So the need of the hour becomes – providing an economical commute option, thus catering to the entire cross-section of mobility seekers. E-rickshaws are catering to this but to reach the full potential, we do need service aggregators, who tie all the ends together and make the experience come alive.
Shared mobility: One stop solution
The core idea of shared mobility is to give people access to mobility as and when they need it. But that is not the only problem that shared mobility offers solutions for. The two other issues that shared mobility solves more specifically in most Tier 1 cities are pollution and traffic congestion.
Shared mobility amongst commuters is rapidly gaining popularity. There has been a sharp pivot in the buying choices taken by the public who prefers to rent/share resources than to own their vehicles. They are more conscious of the impact that their choices make on the environment.
The recent rise in shared mobility start-ups managed to act as a catalyst to speed the change. Shared mobility has not only bridged the gap of broken mobility but also worked to reduce the carbon footprint of the country.
Shared electric micro-mobility: Tailor-made solution for India
The indispensable public commute option of the Indians is fondly known as “autos” or “rickshaws”. It is endemic to the country and is a universally accepted mode of commute for all.
A McKinsey article reports that three-wheeler vehicles, which are considered to be passenger mobility’s greatest demand driver, is expected to grow 40 to 50% YoY, indicative of Indians’ preference to travel via rickshaws.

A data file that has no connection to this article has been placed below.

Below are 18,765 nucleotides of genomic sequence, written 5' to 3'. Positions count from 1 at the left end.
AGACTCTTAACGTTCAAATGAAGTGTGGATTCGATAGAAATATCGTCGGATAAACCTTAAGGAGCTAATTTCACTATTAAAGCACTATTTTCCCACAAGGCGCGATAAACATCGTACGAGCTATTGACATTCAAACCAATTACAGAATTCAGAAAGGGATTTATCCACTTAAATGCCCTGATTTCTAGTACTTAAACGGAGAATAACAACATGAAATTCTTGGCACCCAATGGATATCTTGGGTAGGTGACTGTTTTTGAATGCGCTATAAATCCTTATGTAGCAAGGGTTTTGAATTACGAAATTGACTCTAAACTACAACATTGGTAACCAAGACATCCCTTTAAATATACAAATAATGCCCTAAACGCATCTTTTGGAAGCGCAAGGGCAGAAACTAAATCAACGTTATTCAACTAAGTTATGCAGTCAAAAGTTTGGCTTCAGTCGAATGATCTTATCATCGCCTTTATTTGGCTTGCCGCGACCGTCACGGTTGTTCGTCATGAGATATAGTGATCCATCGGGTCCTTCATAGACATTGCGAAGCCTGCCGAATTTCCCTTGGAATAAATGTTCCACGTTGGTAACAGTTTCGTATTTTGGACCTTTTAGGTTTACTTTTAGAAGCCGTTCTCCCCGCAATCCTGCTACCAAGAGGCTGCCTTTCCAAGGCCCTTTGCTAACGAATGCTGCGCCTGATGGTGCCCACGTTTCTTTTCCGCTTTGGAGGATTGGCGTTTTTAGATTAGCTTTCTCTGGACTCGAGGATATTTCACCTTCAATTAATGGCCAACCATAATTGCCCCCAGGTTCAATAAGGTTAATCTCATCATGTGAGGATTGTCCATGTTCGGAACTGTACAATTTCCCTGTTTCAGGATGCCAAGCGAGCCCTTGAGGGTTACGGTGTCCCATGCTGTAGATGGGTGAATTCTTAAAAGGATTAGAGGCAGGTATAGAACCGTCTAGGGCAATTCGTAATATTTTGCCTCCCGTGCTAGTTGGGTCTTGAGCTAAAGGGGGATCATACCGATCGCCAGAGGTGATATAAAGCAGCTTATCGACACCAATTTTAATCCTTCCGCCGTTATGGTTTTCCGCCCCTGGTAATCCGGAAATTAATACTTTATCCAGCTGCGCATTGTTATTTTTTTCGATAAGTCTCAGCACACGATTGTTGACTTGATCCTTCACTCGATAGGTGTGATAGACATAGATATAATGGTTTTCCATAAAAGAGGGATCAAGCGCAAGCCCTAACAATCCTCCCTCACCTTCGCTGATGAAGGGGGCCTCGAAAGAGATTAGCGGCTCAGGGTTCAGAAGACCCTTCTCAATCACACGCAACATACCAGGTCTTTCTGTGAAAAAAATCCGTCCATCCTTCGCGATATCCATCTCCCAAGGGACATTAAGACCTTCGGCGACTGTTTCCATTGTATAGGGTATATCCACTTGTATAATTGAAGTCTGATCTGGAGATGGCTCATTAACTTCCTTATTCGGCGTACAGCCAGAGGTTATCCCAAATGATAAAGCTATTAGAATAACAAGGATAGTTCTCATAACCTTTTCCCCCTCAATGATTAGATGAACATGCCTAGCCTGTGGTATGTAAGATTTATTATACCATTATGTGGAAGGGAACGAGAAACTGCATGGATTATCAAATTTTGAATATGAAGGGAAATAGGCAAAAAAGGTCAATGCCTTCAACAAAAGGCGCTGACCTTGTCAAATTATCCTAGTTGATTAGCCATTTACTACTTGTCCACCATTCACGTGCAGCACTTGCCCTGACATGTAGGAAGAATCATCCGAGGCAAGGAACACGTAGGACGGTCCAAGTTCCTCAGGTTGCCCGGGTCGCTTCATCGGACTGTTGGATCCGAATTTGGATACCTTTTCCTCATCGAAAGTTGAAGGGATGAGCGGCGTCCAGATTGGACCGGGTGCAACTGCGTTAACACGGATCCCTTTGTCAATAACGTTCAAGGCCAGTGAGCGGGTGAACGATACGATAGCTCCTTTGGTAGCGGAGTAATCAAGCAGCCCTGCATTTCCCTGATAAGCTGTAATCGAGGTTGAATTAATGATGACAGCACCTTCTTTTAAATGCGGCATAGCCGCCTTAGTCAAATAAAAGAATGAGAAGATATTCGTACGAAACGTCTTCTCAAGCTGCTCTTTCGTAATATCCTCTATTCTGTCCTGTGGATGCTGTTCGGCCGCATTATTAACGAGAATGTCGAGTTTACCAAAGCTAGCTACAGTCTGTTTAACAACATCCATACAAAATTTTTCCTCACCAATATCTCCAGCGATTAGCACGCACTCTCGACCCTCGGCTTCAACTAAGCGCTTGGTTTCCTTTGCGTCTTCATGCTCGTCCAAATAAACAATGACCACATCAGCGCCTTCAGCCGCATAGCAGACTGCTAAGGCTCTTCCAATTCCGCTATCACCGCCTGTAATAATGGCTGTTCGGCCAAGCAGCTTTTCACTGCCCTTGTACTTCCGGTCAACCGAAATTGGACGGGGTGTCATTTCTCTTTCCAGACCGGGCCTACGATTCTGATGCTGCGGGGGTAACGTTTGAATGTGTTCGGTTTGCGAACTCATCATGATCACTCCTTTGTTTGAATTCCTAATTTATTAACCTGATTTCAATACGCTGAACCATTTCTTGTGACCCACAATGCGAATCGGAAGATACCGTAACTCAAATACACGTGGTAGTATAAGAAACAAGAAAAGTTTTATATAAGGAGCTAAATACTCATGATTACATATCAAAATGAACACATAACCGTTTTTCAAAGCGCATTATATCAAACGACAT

Additionally, as per Mordor Intelligence, the Indian electric rickshaw market is expected to register a CAGR of 15.45%, during the forecast period, 2020-2025, as a direct indicator of the fact that the e-rickshaws segment has picked up pace in our country. This is because of two reasons: the ease in policies through support from the government and also because it suits the Indian commuters’ needs.
In an effort to connect people with public transportation and nearby public places, micro-mobility players such as we at Oye! Rickshaw, provide an app-based e-rickshaw booking facility to the users. In addition to reducing traffic congestion, this helps to bring down carbon emissions thereby reducing carbon footprints in India.
India 2021: Future of shared electric micro-mobility
The shared mobility space is currently one of the fastest-growing sectors in India and is witnessing tremendous innovation with a market opportunity of $129 billion. India is foreseen to become a leader in shared mobility space by 2030 with shared miles expected to reach 35% of all the miles traveled by 2030 and 50% by 2040.
The future of last-mile shared electric mobility is promising, despite the EV sector in India still being in a nascent stage, without a doubt. There are already close to 2.5 million e-rickshaws that are currently active.
Adopting options that are responsible for the environment will give a boost to the electric shared mobility market, battery design, and technological advancements even from a very base level. It is one of the best alternative routes that India can successfully adopt especially in urban transport, which promotes the judicious use of energy and reduces carbon footprints.
(Mohit Sharma is the Co-Founder & CEO of Oye! Rickshaw. Akashdeep Singh is the Co-Founder of Oye! Rickshaw.)
(Disclaimer: The views expressed in the article above are those of the authors’ and do not necessarily represent or reflect the views of Autofintechs.com. Unless otherwise noted, the author is writing in his/her personal capacity. They are not intended and should not be thought to represent official ideas, attitudes, or policies of any agency or institution.)